Eating Artfully

By Beibhinn Byrne

Karina Melvin photo by Beibhinn Byrne Book cover photo by Sean Cahill.

“We are missing the most vital ingredient in the weight-loss battle; the mind.” – Karina Melvin.

Karina Melvin is a Sandymount psychotherapist and resident whose practice and home is in on the Strand Road. Her book Artful Eating; The psychology of lasting weight loss, deals in a remarkable way with “not dieting and changing your relationship with your body, changing your relationship with food.”

Karina was in conversation with Newstalk’s Henry McKean as part of Eason’s O’Connell Street event In Conversation with Karina Melvin. I met up with her beforehand and listened in on the interview session at the event.

Karina says she had no intention of writing a diet book and that this book is not about that. “It happened very organically. I noticed in my practice that regardless of weight, gender, age or issue that food would always somehow creep in. And people were always talking about it, their relationship to it, how bad they feel about it and it always seemed to be about guilt feelings or how they over-ate or had a binge or were trying to control it somehow and never how much they enjoyed it.”

She herself had been on a trip to Barcelona for her birthday some years back where she had a wonderful time eating a plethora of tapas and dishes. “We were eating all these wonderful little dishes and having cortados and lattes. I found the only time I was thinking about food was when I was hungry and it was ‘what’s next?’ ‘what will I have?’ in a really pleasurable way. And looking forward to it. Just enjoying food.”

She recognises that food itself is not the problem, that when you are eating well and joyfully it is something to be savoured and understand how wonderful it is and to get into the habit of eating quality. “The problem when people are focusing on food in a punitive way and thinking about dieting all the time is that they are focusing on food but it is a symptom of something much deeper. They need to separate that and to be able to enjoy food.”

What about all the programmes now we are bombarded with about targets and eating, weigh-ins and exercise. It seems the entire country is on a diet, certainly a large helping of lifestyle fitness, ‘transformation’ and television programmes that are more about entertainment than truth. “We’re always looking to reduce something not tangible to tangible to give people a simple surface answer to quite complex things that can’t just be reduced to one thing.”

She got thinking about how universal this fundamental necessity and pleasure in our life was and how widespread the fact that so many people struggle, in one way or another, with it. She wanted to be able to reach and help as many people as possible and for anyone to access the mindshift. So she set about, based on all her experience and expertise, devising an online program.

“Looking at it from a psychological point of view, you have to shift from the symptom to the cause. I really wanted to help people with this but couldn’t possibly have the time as there were just too many. So I devised the online course I have. That way many people could access it and do it in their own time, it is affordable but vitally you are responsible for yourself. I hate this ‘accountability’ that comes with clubs because it skews who you are doing it for and your owning of it and that is what really makes the change. Realising your relationship with food and changing that by yourself for yourself. People have come back to me saying ‘I have never felt so free’ and ‘it has changed my life’ freedom comes up again and again.”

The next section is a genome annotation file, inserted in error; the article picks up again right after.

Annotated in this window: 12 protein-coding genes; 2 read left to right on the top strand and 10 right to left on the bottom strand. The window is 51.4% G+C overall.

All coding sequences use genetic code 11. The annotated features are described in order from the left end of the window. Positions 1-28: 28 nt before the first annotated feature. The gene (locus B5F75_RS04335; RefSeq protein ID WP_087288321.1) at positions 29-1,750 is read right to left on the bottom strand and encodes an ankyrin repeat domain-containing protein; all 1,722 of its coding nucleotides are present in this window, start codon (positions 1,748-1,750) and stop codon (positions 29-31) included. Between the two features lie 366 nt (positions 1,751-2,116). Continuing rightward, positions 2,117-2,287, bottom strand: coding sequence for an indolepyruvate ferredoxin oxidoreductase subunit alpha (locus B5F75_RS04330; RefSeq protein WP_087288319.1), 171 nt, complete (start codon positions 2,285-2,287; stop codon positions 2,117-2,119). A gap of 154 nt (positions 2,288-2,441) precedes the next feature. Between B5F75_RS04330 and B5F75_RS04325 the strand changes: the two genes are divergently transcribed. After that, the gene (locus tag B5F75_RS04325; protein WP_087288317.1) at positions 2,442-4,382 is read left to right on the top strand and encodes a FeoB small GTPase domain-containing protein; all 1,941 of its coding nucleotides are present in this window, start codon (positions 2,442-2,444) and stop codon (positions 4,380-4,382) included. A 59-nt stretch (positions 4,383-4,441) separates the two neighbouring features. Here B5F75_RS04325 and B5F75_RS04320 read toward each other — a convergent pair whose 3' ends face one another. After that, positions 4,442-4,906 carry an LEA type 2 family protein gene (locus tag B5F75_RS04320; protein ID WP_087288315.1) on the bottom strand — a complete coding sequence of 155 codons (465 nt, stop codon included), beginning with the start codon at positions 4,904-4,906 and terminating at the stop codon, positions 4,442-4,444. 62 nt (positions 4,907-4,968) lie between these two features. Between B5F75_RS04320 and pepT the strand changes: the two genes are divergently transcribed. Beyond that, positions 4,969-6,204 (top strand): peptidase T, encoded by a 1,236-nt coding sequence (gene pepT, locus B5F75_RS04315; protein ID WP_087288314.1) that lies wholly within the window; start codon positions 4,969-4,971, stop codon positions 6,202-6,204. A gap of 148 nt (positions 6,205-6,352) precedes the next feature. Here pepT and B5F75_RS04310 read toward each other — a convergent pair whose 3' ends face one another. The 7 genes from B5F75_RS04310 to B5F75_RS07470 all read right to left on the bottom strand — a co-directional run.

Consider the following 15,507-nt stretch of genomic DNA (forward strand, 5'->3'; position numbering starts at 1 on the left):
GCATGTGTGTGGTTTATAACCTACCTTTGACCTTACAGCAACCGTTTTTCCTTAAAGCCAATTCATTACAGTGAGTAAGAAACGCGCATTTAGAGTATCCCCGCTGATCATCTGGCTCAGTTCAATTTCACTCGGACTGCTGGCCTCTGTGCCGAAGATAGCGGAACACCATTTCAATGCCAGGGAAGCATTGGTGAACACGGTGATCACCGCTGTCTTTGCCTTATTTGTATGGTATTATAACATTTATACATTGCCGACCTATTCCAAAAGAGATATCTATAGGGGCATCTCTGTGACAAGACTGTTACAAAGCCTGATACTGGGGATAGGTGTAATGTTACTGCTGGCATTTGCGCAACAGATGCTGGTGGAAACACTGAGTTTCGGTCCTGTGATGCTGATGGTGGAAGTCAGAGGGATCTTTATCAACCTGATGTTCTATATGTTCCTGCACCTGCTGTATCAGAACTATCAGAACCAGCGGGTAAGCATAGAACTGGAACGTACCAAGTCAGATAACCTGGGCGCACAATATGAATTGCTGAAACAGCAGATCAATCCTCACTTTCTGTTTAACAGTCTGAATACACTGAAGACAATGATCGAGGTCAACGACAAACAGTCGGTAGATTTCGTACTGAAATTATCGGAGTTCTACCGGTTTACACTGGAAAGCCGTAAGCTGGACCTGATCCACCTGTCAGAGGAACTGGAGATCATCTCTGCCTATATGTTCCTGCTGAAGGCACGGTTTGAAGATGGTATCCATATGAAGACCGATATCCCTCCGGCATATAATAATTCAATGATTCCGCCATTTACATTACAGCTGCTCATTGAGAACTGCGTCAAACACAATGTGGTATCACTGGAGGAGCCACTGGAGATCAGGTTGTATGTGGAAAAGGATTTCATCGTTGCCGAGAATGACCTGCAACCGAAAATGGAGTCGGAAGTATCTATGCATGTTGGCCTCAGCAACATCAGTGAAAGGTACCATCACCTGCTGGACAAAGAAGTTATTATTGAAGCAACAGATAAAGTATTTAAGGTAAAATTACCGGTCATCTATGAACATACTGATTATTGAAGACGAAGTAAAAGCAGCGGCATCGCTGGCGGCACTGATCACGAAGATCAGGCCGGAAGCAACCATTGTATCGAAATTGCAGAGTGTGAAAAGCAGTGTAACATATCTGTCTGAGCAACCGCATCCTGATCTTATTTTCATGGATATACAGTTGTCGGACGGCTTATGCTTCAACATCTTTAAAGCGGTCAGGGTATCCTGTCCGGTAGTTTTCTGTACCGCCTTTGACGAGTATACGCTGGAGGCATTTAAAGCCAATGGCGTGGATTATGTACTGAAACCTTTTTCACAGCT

This is the real, long-lasting success of Artful Eating’s approach, it is not about how food works but how the mind works that changes all the embodied issues and body issues around it.

The book Artful Eating came about after her online course had been up and running for two years and she was giving talks at festivals. It has become a real passion of hers seeing how much it helped people. She was approached by a publisher then met with the agent Vanessa Fox-O’Loughlin and the rest of it happened from there.

The book shows you how you can rediscover the magic of eating for pleasure and learn why weight loss is not just about what you eat, but how and why you eat. There are two types of eaters; intuitive eaters and controlled eaters. Controlled eaters are – you guessed it – the dieters and strugglers.

Melvin recommends, “Give up trying. Instead, change the conversation. Enjoy your food. Eat things you like. Cut out poor quality. Then it’s not about will power. It’s about good habits. And this spreads magically. Think about quality. Respect yourself. There is the ‘I don’t’ rule; I don’t smoke, I don’t do heroin, I don’t eat cardboard and rubbish food. When you associate something with its negatives it becomes easy. Because it’s something you simply don’t do, you want to respect yourself. There’s no love in a flavour made in a lab, so you are not tasting that.”

She says enjoying your food is vital and to do this quality and flavour is of utmost importance. She loves growing her own and cooking and gets an organic box of delicious veggies and food delivered once a week.

There is a commitment to changing behaviour, thoughts and beliefs and if you want something better, you also want to do the personal work that makes that change. It takes time she says, six months, in fact, to adapt and change and be able to say ‘This is me now.’ It is a process. “Give it patience. Enjoy the process.” She has a free audio download online for anyone to listen to if they would like a taster. A delicious starter to freedom and the pleasurable art of eating. Artful Eating by Karina Melvin Black & White Publishing €16.99 Easons and Books On The Green.